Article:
by Peggy Gish
Walls take many forms. They may be words, glances, or actions that distance us from others, or physical structures that protect us from the weather or the vulnerable from further harm. But the walls we saw at the Arizona/Mexico border, on the Christian Peacemaker Teams borderlands delegation, were made of concrete, metal, or stone, or even from threats, meant to deprive people of their rights or shut out the tired, the poor, the “huddled masses yearning to breathe free”—as the message on the Statue of Liberty says at a port of entry in the Eastern United States.
There were walls made of steel slats decked with concertina wire. In some places it ran parallel to a second wall of layered metal mesh. In areas where water floods through arroyos during monsoon rains, large iron gates let the water flow through. Farther from towns were the original barbed wire fences constructed in 1880, with added razor wire, that sometimes crossed over with old railroad rails, called the “Normandy fences.” All are fortified by heavy technological surveillance.
Ostensibly a means of security, these barriers are actually monuments to fear and racism, and an extension of U.S. colonial history, a reminder that the U.S. claimed half of Mexico’s territory after the 1846-48 war. They have been tools of control, keeping people of color in an inferior place and maintaining white supremacy. They cut through the lands of indigenous nations—violating their sovereignty and disrupting communities and ecosystems. Billions of tax dollars go to wealthy, private companies that build walls and run detention centers. Maria Padilla, member of the Mayo indigenous nation, and emergency room worker, reminded us that the nation-state operates as a police force on behalf of the rich—who have no border—while patriotism is expected of poor and working class, who are led to believe it’s for their benefit.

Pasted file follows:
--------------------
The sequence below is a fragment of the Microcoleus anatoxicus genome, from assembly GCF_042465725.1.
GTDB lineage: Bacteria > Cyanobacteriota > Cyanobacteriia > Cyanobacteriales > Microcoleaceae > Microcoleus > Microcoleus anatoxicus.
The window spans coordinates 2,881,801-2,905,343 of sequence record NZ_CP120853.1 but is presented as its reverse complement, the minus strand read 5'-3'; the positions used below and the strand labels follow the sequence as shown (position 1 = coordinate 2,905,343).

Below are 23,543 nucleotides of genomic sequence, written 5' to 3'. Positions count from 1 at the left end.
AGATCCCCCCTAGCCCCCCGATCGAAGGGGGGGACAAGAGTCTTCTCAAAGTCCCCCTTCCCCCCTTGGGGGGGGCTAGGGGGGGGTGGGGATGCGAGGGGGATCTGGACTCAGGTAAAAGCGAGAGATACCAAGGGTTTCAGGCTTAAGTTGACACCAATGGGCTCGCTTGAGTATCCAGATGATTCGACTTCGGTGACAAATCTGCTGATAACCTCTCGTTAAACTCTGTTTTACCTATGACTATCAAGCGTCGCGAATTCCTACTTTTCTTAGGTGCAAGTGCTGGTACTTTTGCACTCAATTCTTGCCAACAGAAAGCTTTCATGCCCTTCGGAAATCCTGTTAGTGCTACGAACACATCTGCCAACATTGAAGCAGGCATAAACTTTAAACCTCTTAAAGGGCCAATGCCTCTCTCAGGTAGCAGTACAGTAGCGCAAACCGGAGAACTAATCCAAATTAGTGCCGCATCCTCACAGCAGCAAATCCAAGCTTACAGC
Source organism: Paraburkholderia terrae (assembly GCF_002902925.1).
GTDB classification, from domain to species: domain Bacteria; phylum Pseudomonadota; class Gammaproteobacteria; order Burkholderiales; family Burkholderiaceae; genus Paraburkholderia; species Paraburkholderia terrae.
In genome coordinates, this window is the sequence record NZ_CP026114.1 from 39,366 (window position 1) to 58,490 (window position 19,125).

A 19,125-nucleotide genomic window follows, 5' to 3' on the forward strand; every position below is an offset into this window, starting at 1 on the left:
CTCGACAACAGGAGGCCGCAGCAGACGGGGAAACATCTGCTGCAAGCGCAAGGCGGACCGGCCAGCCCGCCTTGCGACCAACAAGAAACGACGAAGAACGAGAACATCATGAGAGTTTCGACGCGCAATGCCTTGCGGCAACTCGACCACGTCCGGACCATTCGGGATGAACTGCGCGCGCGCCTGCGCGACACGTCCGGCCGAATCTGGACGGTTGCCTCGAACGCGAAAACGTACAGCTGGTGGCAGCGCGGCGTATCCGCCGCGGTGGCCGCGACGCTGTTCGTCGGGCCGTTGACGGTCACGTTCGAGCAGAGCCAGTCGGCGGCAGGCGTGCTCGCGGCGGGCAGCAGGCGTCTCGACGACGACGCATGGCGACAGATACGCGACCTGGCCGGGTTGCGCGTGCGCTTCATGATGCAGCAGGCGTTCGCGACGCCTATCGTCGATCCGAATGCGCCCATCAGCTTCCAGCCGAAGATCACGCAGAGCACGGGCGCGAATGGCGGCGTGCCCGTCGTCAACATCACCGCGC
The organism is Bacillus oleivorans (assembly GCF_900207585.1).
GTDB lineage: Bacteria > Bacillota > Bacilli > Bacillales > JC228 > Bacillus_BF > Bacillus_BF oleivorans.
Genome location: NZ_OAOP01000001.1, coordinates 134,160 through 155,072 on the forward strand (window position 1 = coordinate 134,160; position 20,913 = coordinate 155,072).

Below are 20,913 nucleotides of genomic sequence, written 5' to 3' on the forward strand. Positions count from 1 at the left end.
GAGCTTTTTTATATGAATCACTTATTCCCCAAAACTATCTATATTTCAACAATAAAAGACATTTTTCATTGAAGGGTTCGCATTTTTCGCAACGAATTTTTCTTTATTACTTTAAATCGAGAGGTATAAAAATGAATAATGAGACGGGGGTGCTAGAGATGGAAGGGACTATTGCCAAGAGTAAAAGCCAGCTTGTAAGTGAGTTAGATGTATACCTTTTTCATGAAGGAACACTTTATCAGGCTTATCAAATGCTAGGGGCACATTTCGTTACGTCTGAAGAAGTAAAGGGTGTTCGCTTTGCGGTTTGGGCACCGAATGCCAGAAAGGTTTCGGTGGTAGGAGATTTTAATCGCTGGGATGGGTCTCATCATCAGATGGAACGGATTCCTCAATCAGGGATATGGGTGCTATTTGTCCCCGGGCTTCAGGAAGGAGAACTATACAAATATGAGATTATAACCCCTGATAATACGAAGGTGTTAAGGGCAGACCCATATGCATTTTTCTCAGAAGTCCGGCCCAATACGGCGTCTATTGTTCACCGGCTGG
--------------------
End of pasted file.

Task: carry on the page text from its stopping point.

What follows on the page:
The border wall isn’t intended to keep migrants out, only slow them down, to catch and detain them. With the increased militarization of the border area, migrants who feel desperate, but can’t cross legally, need to travel farther, into more dangerous areas to bypass detention. So they die in larger numbers, suffer more trauma, and are locked up in larger numbers for the crime of escaping desperate circumstances. Lupe Castillo, retired history professor with indigenous Hispanic heritage, termed this criminalization system “the invisible wall.”
These are walls to tear down.
In contrast are the many creative organizations and dedicated people along both sides of the border protesting and resisting the affects of the wall that sometimes risk their own safety by caring for and assisting migrants on their journey. Several cooperative businesses are creating alternatives to the economic deprivation and oppression that cause many to flee their homes.
Also resisting the wall are brightly painted murals on it near ports of entry. They tell the truth about the wall, or “erase” it, minimizing its power, refusing to let its ugliness define what role the border should take. So butterflies depict the freedom of flight migrants should have, wall slats evolve into piano keys, and a painted open door symbolizes the alterative we must work toward.
Members of our delegation left the border feeling an urgency to tell the truth and find creative alternatives as we work toward a more just, welcoming, and less brutal society that builds—not more militarized walls—but more doors.